From Variants To Vaccines: The Future Of COVID-19
Vaccine distribution, across the U.S. and the globe, is ramping up. But new variant cases are rising in the United States, waits for the vaccine are long, and most of us just want to know — how will this pandemic end?
Tara C. Smith, Ph.D., professor of epidemiology at Kent State University. (@aetiology)
Angela Rasmussen, Ph.D., associate research scientist at the Center for Infection and Immunity at Columbia University’s Mailman School of Public Health. (@angie_rasmussen)
Ananya Banerjee, professor at McGill University’s School of Population & Global Health and the University of Toronto’s Dalla Lana School of Public Health. Founder of the South Asian Health Research Hub. (@ananya_tb)
From The Reading List
New York Times: “Does the Vaccine Stop Transmission?” — “The purpose of the Covid-19 vaccines is to prevent death and serious health complications that strain our overburdened health care system.”
CNN: “As 500,000th Covid death looms, US reaches pivotal moment” — “The United States will within hours record its unfathomable 500,000th death from Covid-19 paradoxically at a moment of rare hope in the pandemic. Yet the tragic landmark will occur with the White House loath to predict when the crisis may ease as it balances critical political and epidemiological risks.”
Nature: “The coronavirus is here to stay — here’s what that means” — “A Nature survey shows many scientists expect the virus that causes COVID-19 to become endemic, but it could pose less danger over time.”
The Atlantic: “What If We Never Reach Herd Immunity?” — “Let’s begin by defining our terms. Herd immunity is the hazy, long-promised end of the pandemic, but its requirements are quite specific. Jennie Lavine, a biologist at Emory University, likens it to wet logs in a campfire.”
Wall Street Journal: “As Covid-19 Vaccines Raise Hope, Cold Reality Dawns That Illness Is Likely Here to Stay” — “Vaccination drives hold out the promise of curbing Covid-19, but governments and businesses are increasingly accepting what epidemiologists have long warned: The pathogen will circulate for years, or even decades, leaving society to coexist with Covid-19 much as it does with other endemic diseases like flu, measles, and HIV.”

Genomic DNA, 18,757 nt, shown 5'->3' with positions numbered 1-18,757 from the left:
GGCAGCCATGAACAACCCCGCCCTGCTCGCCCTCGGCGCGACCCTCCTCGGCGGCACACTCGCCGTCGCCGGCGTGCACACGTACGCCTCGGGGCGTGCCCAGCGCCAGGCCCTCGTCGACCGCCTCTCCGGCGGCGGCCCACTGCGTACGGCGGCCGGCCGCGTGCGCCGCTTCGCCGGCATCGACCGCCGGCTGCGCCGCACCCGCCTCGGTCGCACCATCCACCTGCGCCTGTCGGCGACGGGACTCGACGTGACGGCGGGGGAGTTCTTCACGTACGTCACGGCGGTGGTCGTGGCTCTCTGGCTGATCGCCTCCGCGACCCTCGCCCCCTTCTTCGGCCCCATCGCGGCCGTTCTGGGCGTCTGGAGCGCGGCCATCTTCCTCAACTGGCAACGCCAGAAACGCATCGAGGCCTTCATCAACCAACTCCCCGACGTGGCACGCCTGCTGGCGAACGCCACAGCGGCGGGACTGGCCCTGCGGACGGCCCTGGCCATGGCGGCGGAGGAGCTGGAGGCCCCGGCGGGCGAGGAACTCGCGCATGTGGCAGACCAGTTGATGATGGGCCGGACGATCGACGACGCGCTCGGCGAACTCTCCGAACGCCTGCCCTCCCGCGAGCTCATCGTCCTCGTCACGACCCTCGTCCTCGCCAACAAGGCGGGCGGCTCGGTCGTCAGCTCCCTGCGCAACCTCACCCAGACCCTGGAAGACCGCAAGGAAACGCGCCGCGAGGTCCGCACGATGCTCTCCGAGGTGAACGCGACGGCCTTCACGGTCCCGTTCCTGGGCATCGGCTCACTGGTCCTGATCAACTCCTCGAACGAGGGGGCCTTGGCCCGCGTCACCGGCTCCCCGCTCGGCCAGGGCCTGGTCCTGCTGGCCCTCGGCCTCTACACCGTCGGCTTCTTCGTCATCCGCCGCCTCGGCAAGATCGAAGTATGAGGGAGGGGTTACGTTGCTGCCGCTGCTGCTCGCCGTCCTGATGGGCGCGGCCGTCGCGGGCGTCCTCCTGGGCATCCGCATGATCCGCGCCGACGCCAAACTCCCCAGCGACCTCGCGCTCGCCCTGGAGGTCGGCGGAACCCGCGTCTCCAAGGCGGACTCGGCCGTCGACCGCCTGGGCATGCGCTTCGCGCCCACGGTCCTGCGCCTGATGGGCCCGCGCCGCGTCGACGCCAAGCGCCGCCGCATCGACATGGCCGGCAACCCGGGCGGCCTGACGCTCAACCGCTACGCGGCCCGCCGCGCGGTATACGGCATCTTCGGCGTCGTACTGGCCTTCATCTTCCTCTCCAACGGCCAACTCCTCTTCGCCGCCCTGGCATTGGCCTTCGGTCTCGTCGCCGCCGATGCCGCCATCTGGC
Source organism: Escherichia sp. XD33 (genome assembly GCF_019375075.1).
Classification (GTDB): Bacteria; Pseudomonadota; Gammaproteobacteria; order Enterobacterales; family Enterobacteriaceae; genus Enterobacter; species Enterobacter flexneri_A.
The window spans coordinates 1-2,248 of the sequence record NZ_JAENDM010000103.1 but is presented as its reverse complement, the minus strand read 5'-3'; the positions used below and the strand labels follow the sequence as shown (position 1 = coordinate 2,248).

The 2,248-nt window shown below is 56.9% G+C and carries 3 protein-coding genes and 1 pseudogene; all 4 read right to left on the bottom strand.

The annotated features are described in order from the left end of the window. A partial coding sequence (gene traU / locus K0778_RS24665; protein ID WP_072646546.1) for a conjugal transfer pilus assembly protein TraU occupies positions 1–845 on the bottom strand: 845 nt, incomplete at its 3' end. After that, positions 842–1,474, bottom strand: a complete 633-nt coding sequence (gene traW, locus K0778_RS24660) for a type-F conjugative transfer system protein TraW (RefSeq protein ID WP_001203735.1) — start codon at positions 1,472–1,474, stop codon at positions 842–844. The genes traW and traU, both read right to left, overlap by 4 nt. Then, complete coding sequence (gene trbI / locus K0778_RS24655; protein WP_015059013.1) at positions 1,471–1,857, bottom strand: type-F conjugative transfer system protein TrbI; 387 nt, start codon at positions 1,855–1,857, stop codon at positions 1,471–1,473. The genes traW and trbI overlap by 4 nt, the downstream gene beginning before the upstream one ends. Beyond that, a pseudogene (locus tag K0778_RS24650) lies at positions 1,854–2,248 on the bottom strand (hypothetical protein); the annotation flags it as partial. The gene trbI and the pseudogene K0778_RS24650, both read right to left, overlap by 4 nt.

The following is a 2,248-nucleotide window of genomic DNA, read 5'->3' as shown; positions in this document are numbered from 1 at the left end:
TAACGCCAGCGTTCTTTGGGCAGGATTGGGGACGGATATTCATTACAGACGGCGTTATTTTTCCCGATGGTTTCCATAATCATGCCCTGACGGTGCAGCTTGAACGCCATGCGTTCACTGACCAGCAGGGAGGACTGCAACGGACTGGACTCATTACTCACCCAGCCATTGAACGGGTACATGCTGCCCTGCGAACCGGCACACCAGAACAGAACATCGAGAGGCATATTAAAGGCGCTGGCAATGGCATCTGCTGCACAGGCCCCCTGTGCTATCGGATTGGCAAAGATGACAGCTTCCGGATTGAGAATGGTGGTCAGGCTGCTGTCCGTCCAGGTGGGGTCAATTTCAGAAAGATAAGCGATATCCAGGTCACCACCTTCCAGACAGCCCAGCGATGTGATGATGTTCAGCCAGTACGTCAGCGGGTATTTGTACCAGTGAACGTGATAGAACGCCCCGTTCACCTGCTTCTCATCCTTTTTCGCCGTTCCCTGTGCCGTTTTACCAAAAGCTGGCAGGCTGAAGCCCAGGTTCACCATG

The Atlantic: “A Quite Possibly Wonderful Summer” — “The summer of 2021 is shaping up to be historic. After months of soaring deaths and infections, COVID-19 cases across the United States are declining even more sharply than experts anticipated.”
The Guardian: “WHO warns Covid-19 pandemic is ‘not necessarily the big one’” — “World Health Organization experts have warned that even though the coronavirus pandemic has been very severe, it is ‘not necessarily the big one,’ and that the world will have to learn to live with Covid-19.”
STAT News: “The myth of ‘good’ and ‘bad’ Covid vaccines: Why false perceptions overlook facts, and could breed resentment” — “Mike Ryan, the World Health Organization’s health emergencies director, had a conversation recently with his mother, the kind that lots of public health people are having these days, much to their dismay. Ryan’s mother was concerned about one of the Covid-19 vaccines in use in Ireland, where she lives. The one made by AstraZeneca.”
New York Times: “The Future of the Coronavirus? An Annoying Childhood Infection” — “As millions are inoculated against the coronavirus, and the pandemic’s end finally seems to glimmer into view, scientists are envisioning what a post-vaccine world might look like — and what they see is comforting.”
This article was originally published on WBUR.org.
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